To recap, the CSA approach is to focus first on critical thinking (risk-based), then assurance needs, testing activities, and finally, documentation and whilst it can be argued that the CSV approach is less efficient, it is more widely recognised and trusted, particularly in the PV industry. So, if both approaches are recognised as suitable validation efforts, choosing the right approach should come down to your organisation's objectives.

Case study - a computerised system provider

To gain insight, we asked a computerised system provider what their preferred approach is and why, here is what we learned:

To meet the demands of customers and audits, evidential documentation is crucial. However, for a pre-validated system, a risk perspective provides an additional viewpoint into the continuity of the system against its existing functionality, whilst collecting an appropriate level of evidence and thus meeting the required regulations.

"As a software provider, the CSA approach provides the desired level of validation proof that CSV can, but with additional benefits":

More Flexible - CSA allows organisations to develop and implement customised approaches that fit their specific needs and requirements. When you consider the variables between computerised systems, it is clear that a 'one-size fits all' approach may focus heavily on areas that are less applicable and perhaps less on the areas that are of higher importance. With CSA, organisations are able to tailor their quality and compliance processes to suit their unique circumstances.

Continuous Improvement - CSA emphasises continuous improvement, whereas CSV is a repetitive process. The assurance approach encourages ongoing monitoring, evaluation, and optimisation of systems to ensure that they remain compliant, efficient, and effective. This ensures that the system is constantly evolving with the changing business needs.

Enhanced Quality - CSA is an ongoing process. By focusing on continuous improvement, organisations can ensure that their systems continue to be of the highest quality possible and that the system is maintained to the standards that are required. Considering both the current functionality and potential risks assists in identifying suitable improvements or actions that are appropriate and effective in addressing said risks.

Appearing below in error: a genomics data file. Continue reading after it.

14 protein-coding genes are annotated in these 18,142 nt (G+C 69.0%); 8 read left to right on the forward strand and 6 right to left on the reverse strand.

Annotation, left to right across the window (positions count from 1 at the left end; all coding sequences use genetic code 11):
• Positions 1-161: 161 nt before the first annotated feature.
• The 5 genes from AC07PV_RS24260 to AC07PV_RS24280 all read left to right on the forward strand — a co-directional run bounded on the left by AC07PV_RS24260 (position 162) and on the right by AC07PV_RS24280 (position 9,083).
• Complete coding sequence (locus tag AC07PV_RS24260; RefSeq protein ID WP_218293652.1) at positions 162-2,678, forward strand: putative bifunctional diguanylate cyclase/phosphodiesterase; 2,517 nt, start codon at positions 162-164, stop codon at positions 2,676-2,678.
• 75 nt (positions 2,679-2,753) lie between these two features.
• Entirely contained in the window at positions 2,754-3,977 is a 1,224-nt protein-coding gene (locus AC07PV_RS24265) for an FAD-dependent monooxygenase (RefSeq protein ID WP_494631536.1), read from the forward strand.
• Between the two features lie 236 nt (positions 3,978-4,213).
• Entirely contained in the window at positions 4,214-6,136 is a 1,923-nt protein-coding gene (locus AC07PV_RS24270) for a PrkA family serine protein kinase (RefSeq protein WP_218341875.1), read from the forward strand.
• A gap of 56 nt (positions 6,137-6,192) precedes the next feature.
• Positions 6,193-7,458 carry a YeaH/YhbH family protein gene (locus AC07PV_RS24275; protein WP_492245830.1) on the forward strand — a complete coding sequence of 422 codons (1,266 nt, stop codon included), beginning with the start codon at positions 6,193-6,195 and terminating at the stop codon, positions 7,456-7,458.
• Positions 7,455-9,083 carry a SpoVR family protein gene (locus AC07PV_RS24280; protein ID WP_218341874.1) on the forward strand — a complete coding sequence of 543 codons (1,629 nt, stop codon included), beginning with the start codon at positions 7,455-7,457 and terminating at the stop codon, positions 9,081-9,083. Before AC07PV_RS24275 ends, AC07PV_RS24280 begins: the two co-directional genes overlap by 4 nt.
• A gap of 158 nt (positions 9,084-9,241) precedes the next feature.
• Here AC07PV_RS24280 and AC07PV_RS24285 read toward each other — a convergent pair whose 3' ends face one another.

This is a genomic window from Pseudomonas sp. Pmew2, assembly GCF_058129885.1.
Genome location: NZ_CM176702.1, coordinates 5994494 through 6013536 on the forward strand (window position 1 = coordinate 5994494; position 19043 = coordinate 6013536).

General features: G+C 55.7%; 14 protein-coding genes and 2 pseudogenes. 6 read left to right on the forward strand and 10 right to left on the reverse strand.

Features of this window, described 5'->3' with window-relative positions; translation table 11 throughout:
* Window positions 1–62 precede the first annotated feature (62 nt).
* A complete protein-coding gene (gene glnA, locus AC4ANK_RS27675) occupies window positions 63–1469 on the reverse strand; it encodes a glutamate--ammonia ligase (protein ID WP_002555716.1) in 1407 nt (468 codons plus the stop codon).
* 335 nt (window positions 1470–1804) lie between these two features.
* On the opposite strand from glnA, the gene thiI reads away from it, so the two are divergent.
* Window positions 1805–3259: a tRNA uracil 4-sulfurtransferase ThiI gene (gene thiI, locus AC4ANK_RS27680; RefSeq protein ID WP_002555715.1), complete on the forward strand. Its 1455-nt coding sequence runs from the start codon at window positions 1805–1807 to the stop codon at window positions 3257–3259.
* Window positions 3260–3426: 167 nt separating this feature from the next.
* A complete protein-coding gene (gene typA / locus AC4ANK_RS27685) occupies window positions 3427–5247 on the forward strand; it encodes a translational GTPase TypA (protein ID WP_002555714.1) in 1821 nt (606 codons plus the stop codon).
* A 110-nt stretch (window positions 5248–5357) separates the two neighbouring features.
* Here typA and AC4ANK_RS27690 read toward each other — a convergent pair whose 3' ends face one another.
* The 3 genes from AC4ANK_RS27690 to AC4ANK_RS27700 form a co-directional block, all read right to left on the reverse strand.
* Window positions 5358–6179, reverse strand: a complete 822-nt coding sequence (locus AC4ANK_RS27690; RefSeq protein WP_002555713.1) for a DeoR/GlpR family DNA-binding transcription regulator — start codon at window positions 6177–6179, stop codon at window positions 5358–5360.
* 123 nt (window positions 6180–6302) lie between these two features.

Reduced Costs - CSA can be less costly than CSV, as computer system validation requires an extensive amount of documentation and testing to be completed before the system can be approved for use. A time-effective, risk based approach focuses on critical areas of the system by testing and documenting those areas involved in change and that have an identified risk. Therefore, a cost effective approach allows providers to routinely schedule improvement upgrades and, in the case of a good provider, at no extra cost.

More Agile - CSA allows organisations to quickly adapt to changes in business processes and technology without compromising compliance. This is particularly important for those who deal with multiple regulatory authorities with differing (and continually evolving) guidelines and where technology, methodology and business practices are advancing.

In conclusion, while both computer system assurance and computer system validation are important approaches to ensure the quality and compliance of computerised systems, one usually suits an organisation better than the other. Ultimately, the end goal should be factored into the decision and the reasoning behind such a choice should be backed by clear intentions.